AVR Multi-master Bus Arbitration

A project log for Intelligent Shields

A system to build intelligent shields, for use with Arduino, Raspberry Pi or directly connected to a computer.

Mattias WingstedtMattias Wingstedt 08/21/2014 at 01:350 Comments

One of the design issues of the intelligent shield bus is how to send interrupts from a shield. I like event based programming and think that shields should be able to create events, they should not need to be polled.

Adding interrupt signals to the bus is not a good solution. It would be much nicer if we could just use the I2C bus itself. And we can. By using the Multi-master mode. In Multi-master mode several nodes can write to the bus at the same time, and use Bus Arbitration to find out that this is happening and determine which node gets to keep writing to the bus.

It may complicate our terminology when shields, as well as the CPU board, can be bus masters. But we really need the functionality.

One complication, the node that lost the bus arbitration may actually be the intended destination for the transfer that won. So a node may have to interrupt writing to the bus and instead start reading from it. Fortunately at least some AVR processors has support for this. And it turns out that the default Arduino Wire library actually seems to implement this support. If the AVR is in Master Transmitter or Master Receive mode, loses arbitration, finds out that the address on the bus is its own slave address (or the general call address) it will actually move to Slave Receive or Slave Transmitter automatically. Nice.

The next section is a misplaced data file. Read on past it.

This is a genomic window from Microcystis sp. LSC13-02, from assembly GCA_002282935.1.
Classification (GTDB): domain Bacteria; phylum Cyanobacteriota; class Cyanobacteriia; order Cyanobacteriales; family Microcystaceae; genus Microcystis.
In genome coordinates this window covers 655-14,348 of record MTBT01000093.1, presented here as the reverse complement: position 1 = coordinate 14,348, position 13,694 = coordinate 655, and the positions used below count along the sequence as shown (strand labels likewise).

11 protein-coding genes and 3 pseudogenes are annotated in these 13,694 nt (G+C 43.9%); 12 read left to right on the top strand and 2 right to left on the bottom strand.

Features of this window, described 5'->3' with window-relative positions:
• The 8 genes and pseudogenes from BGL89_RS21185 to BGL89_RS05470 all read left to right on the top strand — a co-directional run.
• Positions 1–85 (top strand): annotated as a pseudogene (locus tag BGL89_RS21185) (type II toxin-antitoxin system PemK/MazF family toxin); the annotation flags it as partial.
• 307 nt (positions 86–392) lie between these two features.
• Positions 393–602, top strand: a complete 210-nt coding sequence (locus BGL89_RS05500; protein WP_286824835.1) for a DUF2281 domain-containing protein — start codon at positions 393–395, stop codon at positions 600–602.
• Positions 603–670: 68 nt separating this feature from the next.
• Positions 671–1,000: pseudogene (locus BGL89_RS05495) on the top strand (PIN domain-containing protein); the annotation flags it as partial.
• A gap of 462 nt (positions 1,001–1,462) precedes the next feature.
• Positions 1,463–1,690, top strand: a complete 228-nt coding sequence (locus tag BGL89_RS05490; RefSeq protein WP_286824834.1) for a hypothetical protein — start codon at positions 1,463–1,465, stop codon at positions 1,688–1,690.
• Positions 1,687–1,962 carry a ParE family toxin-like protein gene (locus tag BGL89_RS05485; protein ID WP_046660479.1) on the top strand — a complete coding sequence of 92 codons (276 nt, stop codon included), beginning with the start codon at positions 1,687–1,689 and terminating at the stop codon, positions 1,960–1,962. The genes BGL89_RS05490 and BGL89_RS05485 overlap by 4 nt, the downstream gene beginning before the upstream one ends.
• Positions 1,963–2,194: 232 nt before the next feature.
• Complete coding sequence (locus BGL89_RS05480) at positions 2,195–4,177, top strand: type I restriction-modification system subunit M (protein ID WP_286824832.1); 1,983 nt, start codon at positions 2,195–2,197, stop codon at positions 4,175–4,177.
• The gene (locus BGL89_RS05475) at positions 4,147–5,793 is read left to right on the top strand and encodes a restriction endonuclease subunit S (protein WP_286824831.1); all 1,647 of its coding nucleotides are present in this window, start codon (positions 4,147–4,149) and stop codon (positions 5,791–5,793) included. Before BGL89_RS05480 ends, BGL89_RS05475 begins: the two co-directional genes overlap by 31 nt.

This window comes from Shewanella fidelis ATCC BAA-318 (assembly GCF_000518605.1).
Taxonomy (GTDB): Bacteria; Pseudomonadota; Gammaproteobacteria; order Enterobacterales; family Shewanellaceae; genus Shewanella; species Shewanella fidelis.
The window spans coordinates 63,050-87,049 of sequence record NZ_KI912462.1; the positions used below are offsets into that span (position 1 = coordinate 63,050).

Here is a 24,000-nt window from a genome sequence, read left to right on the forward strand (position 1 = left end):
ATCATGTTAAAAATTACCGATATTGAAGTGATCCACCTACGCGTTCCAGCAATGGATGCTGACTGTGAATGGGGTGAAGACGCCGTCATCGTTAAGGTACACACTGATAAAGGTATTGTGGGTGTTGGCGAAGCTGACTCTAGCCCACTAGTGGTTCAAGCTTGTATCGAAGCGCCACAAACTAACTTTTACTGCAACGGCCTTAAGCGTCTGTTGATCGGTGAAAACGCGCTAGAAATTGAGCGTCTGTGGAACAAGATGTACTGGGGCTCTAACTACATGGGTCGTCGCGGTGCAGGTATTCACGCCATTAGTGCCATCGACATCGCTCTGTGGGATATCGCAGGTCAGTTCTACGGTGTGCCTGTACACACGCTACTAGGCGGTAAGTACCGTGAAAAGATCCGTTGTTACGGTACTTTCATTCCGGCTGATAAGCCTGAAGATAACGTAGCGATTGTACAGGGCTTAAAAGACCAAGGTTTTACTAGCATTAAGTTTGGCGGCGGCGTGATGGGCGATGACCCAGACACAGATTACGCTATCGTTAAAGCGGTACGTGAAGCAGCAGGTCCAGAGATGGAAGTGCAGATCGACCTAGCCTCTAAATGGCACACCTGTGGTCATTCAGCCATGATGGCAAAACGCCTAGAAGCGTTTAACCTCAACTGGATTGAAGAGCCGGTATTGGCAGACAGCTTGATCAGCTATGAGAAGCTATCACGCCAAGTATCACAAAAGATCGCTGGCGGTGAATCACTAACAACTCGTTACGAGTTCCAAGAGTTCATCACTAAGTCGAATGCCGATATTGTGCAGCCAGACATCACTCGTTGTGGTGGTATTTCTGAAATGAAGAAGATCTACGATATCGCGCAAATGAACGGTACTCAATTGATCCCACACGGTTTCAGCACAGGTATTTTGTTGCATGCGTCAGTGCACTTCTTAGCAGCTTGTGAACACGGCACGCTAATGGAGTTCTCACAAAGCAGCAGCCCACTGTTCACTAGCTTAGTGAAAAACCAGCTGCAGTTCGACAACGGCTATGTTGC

However one thing the Wire library does is that it considers a lost bus arbitration to be an error condition, and aborts writing to the bus. This is not what we want. Instead we should instruct the AVR to wait for a STOP condition and then retry sending data. Unless we are addressed, then we need to handle the incoming call before we try to write to the bus.

Bus arbitration is not an error, but a normal condition of having multiple masters on the bus.